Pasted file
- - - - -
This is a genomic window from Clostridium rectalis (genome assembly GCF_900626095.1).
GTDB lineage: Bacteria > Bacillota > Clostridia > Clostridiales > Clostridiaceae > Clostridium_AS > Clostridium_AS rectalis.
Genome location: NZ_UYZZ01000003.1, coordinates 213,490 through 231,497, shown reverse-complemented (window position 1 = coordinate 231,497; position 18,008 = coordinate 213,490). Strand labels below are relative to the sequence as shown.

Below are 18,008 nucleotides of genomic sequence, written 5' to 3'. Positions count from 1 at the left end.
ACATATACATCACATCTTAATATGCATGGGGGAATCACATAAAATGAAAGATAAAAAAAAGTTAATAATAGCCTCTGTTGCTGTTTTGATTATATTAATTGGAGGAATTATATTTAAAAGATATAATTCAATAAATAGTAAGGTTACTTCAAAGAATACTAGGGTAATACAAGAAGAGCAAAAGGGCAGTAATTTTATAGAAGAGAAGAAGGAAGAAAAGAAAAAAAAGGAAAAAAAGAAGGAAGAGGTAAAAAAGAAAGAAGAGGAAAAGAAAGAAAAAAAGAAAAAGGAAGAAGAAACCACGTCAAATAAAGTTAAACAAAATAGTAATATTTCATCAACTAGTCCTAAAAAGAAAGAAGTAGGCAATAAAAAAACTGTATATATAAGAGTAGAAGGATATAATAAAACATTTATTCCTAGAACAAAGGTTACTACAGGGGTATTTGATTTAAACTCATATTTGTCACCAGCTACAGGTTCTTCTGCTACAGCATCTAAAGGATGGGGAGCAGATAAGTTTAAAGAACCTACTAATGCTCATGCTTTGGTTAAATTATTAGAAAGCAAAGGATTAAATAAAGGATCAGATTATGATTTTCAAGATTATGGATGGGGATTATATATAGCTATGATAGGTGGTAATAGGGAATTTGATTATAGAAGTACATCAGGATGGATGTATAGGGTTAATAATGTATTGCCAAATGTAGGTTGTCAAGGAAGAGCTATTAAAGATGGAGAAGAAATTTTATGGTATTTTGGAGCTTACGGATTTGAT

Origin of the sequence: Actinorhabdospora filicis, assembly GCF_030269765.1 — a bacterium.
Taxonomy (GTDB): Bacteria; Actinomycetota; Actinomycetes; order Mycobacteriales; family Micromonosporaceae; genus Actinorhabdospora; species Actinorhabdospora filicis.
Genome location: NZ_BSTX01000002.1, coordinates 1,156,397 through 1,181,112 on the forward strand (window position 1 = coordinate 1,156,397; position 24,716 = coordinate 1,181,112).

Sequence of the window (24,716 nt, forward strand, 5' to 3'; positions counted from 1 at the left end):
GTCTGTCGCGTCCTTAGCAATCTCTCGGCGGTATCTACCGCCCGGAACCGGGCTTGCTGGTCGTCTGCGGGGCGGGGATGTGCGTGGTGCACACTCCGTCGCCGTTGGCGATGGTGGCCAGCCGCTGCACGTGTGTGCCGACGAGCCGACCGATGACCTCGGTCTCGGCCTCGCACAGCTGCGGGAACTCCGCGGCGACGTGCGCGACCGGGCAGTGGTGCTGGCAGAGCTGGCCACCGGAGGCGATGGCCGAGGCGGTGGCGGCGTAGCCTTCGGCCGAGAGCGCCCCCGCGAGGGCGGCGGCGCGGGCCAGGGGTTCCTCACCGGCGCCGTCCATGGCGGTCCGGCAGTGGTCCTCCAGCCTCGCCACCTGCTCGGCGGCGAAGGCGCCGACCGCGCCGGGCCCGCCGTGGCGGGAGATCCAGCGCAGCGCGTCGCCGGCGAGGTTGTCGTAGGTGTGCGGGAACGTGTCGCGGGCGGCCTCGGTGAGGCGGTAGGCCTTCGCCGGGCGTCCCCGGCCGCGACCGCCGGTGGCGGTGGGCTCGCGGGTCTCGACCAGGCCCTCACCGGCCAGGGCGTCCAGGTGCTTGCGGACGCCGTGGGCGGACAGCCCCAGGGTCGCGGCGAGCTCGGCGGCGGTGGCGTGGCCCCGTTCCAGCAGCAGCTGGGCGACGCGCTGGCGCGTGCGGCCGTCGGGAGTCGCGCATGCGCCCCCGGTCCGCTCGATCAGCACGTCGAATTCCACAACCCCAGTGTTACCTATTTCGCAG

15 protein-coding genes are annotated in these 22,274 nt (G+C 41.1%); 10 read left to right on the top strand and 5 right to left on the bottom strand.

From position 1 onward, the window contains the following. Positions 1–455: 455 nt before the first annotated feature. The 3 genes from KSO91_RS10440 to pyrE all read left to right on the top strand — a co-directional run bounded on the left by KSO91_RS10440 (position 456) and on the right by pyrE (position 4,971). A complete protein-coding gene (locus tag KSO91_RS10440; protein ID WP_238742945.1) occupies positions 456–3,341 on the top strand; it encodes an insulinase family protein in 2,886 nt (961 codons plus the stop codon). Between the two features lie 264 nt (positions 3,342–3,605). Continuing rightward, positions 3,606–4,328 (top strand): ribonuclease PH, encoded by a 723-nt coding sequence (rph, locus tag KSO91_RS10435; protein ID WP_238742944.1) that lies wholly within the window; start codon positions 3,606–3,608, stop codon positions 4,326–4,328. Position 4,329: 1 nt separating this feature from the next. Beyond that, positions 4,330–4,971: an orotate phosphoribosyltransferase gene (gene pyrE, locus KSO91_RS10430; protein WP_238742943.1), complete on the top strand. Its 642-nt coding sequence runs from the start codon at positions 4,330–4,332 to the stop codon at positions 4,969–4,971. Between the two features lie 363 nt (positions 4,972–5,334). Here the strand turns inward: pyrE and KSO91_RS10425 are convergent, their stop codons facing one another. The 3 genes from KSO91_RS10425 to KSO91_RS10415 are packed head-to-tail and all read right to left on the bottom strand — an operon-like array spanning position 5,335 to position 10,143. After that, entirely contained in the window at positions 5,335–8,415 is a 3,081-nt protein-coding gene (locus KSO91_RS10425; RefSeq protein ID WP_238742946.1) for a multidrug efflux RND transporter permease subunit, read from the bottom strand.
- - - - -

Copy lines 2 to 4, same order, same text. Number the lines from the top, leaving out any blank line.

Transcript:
GTDB lineage: Bacteria > Bacillota > Clostridia > Clostridiales > Clostridiaceae > Clostridium_AS > Clostridium_AS rectalis.
Genome location: NZ_UYZZ01000003.1, coordinates 213,490 through 231,497, shown reverse-complemented (window position 1 = coordinate 231,497; position 18,008 = coordinate 213,490). Strand labels below are relative to the sequence as shown.

Below are 18,008 nucleotides of genomic sequence, written 5' to 3'. Positions count from 1 at the left end.